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Low-Salt Diet May Not Be as Heart Healthy as Once Thought

December 1, 2011

For a long time, medical experts have believed that a diet low in salt can promote heart health. This is because salt can lead to high blood pressure, which is one of the contributing factors of heart disease. However, a recent study has cast doubt on the benefits of a low-salt diet.

is a low-salt diet heart healthy? Researchers who conducted the study examined data collected from 167 previous studies, in which subjects were randomly given either a high-salt diet or low-salt diet. The subjects were observed for an average of at least four weeks. The results of the study revealed that a low-salt diet only had a small effect on blood pressure. However, people with hypertension seemed to benefit more from a diet low in salt, showing a blood pressure reduction of 3.5%.

Furthermore, it was discovered that a low-salt diet increased cholesterol levels among the subjects by 2.5% and triglyceride levels by 7%. It also increased hormones that regulate the salt levels of the body, causing it to retain salt instead of excreting it in urine.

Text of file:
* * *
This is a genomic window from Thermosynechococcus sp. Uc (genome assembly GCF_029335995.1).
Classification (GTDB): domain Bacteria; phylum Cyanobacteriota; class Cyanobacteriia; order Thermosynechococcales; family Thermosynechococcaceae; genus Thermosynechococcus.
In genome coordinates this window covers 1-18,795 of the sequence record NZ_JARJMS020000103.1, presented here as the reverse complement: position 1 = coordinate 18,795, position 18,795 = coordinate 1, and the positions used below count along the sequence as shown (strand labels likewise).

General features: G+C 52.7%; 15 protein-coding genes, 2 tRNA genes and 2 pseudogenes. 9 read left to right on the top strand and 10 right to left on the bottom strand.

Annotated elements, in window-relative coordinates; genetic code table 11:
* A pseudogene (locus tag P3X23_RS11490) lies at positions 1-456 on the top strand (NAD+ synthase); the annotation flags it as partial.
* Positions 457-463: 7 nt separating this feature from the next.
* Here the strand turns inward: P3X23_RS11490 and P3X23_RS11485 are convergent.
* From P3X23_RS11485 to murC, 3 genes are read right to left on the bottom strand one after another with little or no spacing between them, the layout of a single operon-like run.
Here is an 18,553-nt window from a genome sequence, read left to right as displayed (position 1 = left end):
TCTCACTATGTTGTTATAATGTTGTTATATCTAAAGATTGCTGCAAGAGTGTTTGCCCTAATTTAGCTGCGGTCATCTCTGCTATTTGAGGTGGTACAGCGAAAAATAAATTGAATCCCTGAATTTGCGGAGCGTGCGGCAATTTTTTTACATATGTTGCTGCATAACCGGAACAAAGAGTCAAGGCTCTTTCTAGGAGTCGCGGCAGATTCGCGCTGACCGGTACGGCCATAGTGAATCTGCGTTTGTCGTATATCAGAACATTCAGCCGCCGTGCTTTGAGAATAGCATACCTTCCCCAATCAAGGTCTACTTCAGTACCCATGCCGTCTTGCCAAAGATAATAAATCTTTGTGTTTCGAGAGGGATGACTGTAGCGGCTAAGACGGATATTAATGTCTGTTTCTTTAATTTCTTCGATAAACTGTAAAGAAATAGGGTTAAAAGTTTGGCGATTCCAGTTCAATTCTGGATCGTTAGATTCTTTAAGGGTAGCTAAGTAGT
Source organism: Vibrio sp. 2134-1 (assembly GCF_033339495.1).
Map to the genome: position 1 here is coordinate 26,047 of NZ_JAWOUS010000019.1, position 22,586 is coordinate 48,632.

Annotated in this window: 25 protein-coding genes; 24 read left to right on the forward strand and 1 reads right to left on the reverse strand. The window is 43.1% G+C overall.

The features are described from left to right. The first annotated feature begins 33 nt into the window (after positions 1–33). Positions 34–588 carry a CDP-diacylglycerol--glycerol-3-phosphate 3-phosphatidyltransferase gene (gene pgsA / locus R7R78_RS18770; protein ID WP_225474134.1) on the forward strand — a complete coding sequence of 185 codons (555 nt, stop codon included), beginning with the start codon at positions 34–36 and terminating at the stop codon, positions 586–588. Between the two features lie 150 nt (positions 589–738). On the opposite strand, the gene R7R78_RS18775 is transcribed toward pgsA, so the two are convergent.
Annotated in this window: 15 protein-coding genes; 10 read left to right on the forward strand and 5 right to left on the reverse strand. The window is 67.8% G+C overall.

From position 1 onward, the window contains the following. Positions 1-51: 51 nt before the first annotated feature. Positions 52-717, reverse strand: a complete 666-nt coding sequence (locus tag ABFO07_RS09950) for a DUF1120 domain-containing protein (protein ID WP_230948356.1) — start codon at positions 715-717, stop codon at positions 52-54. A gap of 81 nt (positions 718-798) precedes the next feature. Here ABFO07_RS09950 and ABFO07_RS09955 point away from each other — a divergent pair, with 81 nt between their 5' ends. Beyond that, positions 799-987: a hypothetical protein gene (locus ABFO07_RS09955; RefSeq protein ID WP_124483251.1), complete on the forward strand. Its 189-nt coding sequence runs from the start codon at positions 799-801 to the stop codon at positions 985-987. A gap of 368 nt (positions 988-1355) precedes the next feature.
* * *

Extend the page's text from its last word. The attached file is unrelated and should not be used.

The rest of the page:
According to researcher Dr. Niels Graudal from the Copenhagen University Hospital in Denmark, there is a possibility that the positive and negative effects of a low-salt diet will cancel each other out, and therefore, the diet may not have significant effect on heart health.

There were other studies in the past that raised questions about the heart healthy benefits of a diet low in salt. In July this year, a review of studies that was published in a Cochrane Library journal found that moderate reduction in the consumption of salt did not reduce the risk of heart disease.

In response to the results of the study, a professor from the Miller School of Medicine in the University of Miami, Dr. Jochen Reiser, said that the findings certainly warrant more research, but it is still too early to revise previous recommendations to reduce the consumption of salt.